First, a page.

What if we find ourselves in a spiritually unhealthy atmosphere?  Is there ever a time when we might need to leave a church in order to remain a healthy survivor?  It is true that some church environments are toxic and even abusive.  In those situations, we need to seek the counsel of mature and healthy believers and pray about God’s order for your life.  He may well lead us to leave, but it is important that we “go out with joy, and be led forth with peace” (Isaiah 55:12).  It is never right to react out of offense, or to create a division that brings harm to others. 

You and I are not called to play games, but we are called to be spiritual survivors.  Isaiah prophesied of a spiritual nation that would overcome the dangers of their day: “For out of Jerusalem will come a remnant, and out of Mount Zion a band of survivors. The zeal of the LORD Almighty will accomplish this” (Isaiah 37:32, NIV).

I believe we are those survivors that God is passionately calling forth.   It would be great if every local church were completely safe.  But then, where would the challenge be, and how would we grow in a spiritual hothouse?  If we’ll apply the survival skills we find in God’s Word, He will zealously watch over us to see that we thrive in the local church.  

Let’s renew our commitment to the local church.  When we face pain, let’s stay with the pathway of peace.  And whatever we do, let’s not give up on the real blessings churches bring to our lives.  We’re called to be survivors, and that’s a challenge we need to face together!


By David Cannistraci

Once you experience the love of God, you’ll never feel unloved again.

They thought she was fast asleep, but Leah heard everything—Rachel’s flirtatious invitation, Jacob’s coy reply, and the hushed sounds of her husband stealing a moment of passion with his other wife.  The warm night air carried the unwanted report to Leah’s lonely tent.  Such news had the same effect each time it came, deflating her hope of ever being the cherished one.

Though Leah loved Jacob desperately, she felt completely invisible to him. Her desperation to attract her husband’s attention was so intense that it often blurred the line between real life and wishful thinking.  Had Jacob stolen a glance at me the other day?  Did he wink approvingly, or am I imagining it again? Leah’s heart ached to be desired by the only man she had ever loved.

The silent stars shone brightly above, but offered no hopeful signs to her famished heart. Her reality was cruel and unavoidable: As the older, less attractive of two sisters, Leah had been forced on Jacob by her father.  She was his first wife, but would never be his first love.  

How do you survive emotionally in a world where you know you’re unloved?  As a pastor, I’ve seen many women face this heartbreak. Some are wives who go to desperate ends to win the love of their indifferent husbands.  Others are single and feel invisible to men in the church.  They wonder what might happen if they relaxed their spiritual standards and got out more —would anyone notice them then?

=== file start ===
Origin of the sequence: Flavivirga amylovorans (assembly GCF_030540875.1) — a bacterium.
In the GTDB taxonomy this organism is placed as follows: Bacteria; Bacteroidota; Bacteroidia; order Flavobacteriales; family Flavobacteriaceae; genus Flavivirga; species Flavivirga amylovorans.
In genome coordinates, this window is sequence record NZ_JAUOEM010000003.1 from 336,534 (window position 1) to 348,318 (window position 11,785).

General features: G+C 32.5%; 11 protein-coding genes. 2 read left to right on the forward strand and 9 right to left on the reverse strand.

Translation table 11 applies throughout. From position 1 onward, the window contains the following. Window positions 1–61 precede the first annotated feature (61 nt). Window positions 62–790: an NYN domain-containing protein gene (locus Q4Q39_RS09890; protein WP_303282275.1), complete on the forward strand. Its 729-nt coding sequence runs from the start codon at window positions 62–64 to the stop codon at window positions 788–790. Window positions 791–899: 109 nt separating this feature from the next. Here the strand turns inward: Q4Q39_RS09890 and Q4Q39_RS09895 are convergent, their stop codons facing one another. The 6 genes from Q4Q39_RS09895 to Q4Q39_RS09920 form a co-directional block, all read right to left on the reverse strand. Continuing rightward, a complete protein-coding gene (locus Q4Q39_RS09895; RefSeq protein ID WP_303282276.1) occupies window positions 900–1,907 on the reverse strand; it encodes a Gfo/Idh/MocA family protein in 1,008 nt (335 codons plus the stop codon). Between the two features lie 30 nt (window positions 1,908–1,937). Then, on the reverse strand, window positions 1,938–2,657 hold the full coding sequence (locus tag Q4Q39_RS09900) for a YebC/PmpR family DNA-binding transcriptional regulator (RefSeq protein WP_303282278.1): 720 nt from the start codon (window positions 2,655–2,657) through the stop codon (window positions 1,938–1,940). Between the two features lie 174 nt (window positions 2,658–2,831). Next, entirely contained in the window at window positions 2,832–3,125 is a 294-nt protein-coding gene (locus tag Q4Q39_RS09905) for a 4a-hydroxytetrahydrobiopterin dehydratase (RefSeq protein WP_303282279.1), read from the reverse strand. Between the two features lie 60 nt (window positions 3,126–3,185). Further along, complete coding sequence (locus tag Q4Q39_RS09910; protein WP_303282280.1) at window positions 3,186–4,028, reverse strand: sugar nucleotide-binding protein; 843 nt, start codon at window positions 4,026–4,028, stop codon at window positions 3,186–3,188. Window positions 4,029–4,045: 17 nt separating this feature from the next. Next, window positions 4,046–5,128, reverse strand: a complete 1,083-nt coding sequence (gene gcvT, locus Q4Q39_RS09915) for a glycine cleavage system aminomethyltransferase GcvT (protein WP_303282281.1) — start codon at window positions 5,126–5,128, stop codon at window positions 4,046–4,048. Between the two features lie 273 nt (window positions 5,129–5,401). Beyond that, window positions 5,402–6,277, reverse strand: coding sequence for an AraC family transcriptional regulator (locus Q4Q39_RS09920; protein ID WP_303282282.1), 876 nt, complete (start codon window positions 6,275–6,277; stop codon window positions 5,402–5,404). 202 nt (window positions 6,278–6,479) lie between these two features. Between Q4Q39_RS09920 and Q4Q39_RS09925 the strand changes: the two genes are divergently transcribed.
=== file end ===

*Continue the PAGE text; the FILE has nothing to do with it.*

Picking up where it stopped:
Many women deal with the devastating lie that they are unattractive and unwanted by building protective walls around their hearts.  They shield themselves with the busyness of a career, the refuge of perfectionism, or the comfort of some guilty self-indulgence.  When the isolation becomes too painful, they might resort to provoking a conflict with those they love, hoping to prompt a breakthrough.  Others may run away, praying to be pursued.  Nearly all struggle with sadness because their attempts to write a new life-script always wind down to the same tragic ending: They are alone, unseen, unloved.

The story of Jacob, Leah and Rachel is an inspiring chapter in the larger narrative of the Christian faith, but it also communicates a special message to women seeking emotional fulfillment:  A man can never fully satisfy a woman’s heart.  He is not meant to fulfill her deepest needs.  Only God sees a woman’s need, and only He can meet it.

Waking Up with Jacob

Laban’s awkward daughter grew up in the painful shadow of her younger sister Rachel, a stunning beauty with a stormy personality.  The Bible says “Leah’s eyes were weak and dull looking, but Rachel was beautiful and attractive” (Genesis 29:17, AMP).  It wasn’t easy being the plain one.  Everyone knows the world is nicer to pretty girls, and ugly ducklings aren’t crowned as prom queens.

Jacob had fallen for Rachel at first sight.  He never gave Leah a second look, but he was willing to work seven long years to seal a deal for Rachel.  When their wedding day finally came, Jacob was eager.  The ceremony was grand; the applause of family and friends delightful, and Rachel looked picture-perfect.  The couple would soon be alone.

Imagine Jacob’s alarm when it was the bridesmaid Leah, not his bride Rachel, who lay beside him in bed the next morning!  Laban had switched Leah for Rachel in the night, anxious that his homely daughter would never get a man otherwise.  Jacob erupted when he discovered the fraud.  He was now obligated to two wives: Rachel, who was attractive, and Leah who was not.  

At the core of every woman lies a desire to be loved and cherished.  She wants to feel beautiful to her husband; wanted and needed as an equal.  She needs to know that her heart is safe and that she will always be respected and desired above all.  

What must Leah have felt that morning as she overheard Jacob complaining to Laban: “What is this you have done to me? I served you for Rachel, didn't I?” (v. 25)   If Leah had ever hoped for love—if she had ever dared to think she could compete with her beautiful sister—her illusions were dashed that morning.  When Leah woke up with Jacob, she was also waking up to a world of hurt: she was an unwanted bride, trapped in a loveless marriage.

Catching the Eye of God

Leah’s first months as a newlywed were overshadowed by three emotional clouds: she felt unsightly, she felt unwanted and she felt unloved. But in her pain, she would encounter a ray of hope that would eclipse her years of rejection and fill her with new self-worth:  Leah discovered that she was attractive to God.